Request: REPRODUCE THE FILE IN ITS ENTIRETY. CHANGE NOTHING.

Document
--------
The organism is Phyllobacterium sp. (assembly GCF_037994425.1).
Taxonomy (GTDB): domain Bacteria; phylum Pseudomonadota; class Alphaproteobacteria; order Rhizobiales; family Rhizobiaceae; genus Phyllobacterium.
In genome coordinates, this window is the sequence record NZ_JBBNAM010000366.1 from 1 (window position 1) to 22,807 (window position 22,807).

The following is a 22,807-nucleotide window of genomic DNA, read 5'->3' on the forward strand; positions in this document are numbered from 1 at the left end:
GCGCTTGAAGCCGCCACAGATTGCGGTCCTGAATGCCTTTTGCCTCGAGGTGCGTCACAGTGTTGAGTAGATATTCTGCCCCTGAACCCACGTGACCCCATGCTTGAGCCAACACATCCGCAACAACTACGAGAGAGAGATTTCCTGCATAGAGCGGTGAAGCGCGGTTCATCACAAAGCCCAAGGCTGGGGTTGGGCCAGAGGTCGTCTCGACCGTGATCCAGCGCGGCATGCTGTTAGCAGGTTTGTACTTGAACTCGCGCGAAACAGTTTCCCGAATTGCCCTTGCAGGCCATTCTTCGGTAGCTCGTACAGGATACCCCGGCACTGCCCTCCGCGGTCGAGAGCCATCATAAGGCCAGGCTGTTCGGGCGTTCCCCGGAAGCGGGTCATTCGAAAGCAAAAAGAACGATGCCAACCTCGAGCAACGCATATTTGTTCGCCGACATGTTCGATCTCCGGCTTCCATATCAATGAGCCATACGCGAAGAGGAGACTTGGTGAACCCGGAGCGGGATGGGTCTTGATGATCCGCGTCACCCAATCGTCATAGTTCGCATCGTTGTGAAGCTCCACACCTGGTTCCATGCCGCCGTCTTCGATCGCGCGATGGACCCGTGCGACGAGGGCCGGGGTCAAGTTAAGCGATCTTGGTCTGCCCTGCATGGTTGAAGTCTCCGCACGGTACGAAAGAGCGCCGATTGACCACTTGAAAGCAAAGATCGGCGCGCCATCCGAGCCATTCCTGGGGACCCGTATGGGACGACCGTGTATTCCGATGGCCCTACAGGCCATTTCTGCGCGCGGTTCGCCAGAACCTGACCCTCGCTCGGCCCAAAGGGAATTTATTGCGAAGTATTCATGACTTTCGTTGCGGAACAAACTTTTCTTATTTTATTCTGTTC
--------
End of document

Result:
The organism is Phyllobacterium sp. (assembly GCF_037994425.1).
Taxonomy (GTDB): domain Bacteria; phylum Pseudomonadota; class Alphaproteobacteria; order Rhizobiales; family Rhizobiaceae; genus Phyllobacterium.
In genome coordinates, this window is the sequence record NZ_JBBNAM010000366.1 from 1 (window position 1) to 22,807 (window position 22,807).

The following is a 22,807-nucleotide window of genomic DNA, read 5'->3' on the forward strand; positions in this document are numbered from 1 at the left end:
GCGCTTGAAGCCGCCACAGATTGCGGTCCTGAATGCCTTTTGCCTCGAGGTGCGTCACAGTGTTGAGTAGATATTCTGCCCCTGAACCCACGTGACCCCATGCTTGAGCCAACACATCCGCAACAACTACGAGAGAGAGATTTCCTGCATAGAGCGGTGAAGCGCGGTTCATCACAAAGCCCAAGGCTGGGGTTGGGCCAGAGGTCGTCTCGACCGTGATCCAGCGCGGCATGCTGTTAGCAGGTTTGTACTTGAACTCGCGCGAAACAGTTTCCCGAATTGCCCTTGCAGGCCATTCTTCGGTAGCTCGTACAGGATACCCCGGCACTGCCCTCCGCGGTCGAGAGCCATCATAAGGCCAGGCTGTTCGGGCGTTCCCCGGAAGCGGGTCATTCGAAAGCAAAAAGAACGATGCCAACCTCGAGCAACGCATATTTGTTCGCCGACATGTTCGATCTCCGGCTTCCATATCAATGAGCCATACGCGAAGAGGAGACTTGGTGAACCCGGAGCGGGATGGGTCTTGATGATCCGCGTCACCCAATCGTCATAGTTCGCATCGTTGTGAAGCTCCACACCTGGTTCCATGCCGCCGTCTTCGATCGCGCGATGGACCCGTGCGACGAGGGCCGGGGTCAAGTTAAGCGATCTTGGTCTGCCCTGCATGGTTGAAGTCTCCGCACGGTACGAAAGAGCGCCGATTGACCACTTGAAAGCAAAGATCGGCGCGCCATCCGAGCCATTCCTGGGGACCCGTATGGGACGACCGTGTATTCCGATGGCCCTACAGGCCATTTCTGCGCGCGGTTCGCCAGAACCTGACCCTCGCTCGGCCCAAAGGGAATTTATTGCGAAGTATTCATGACTTTCGTTGCGGAACAAACTTTTCTTATTTTATTCTGTTC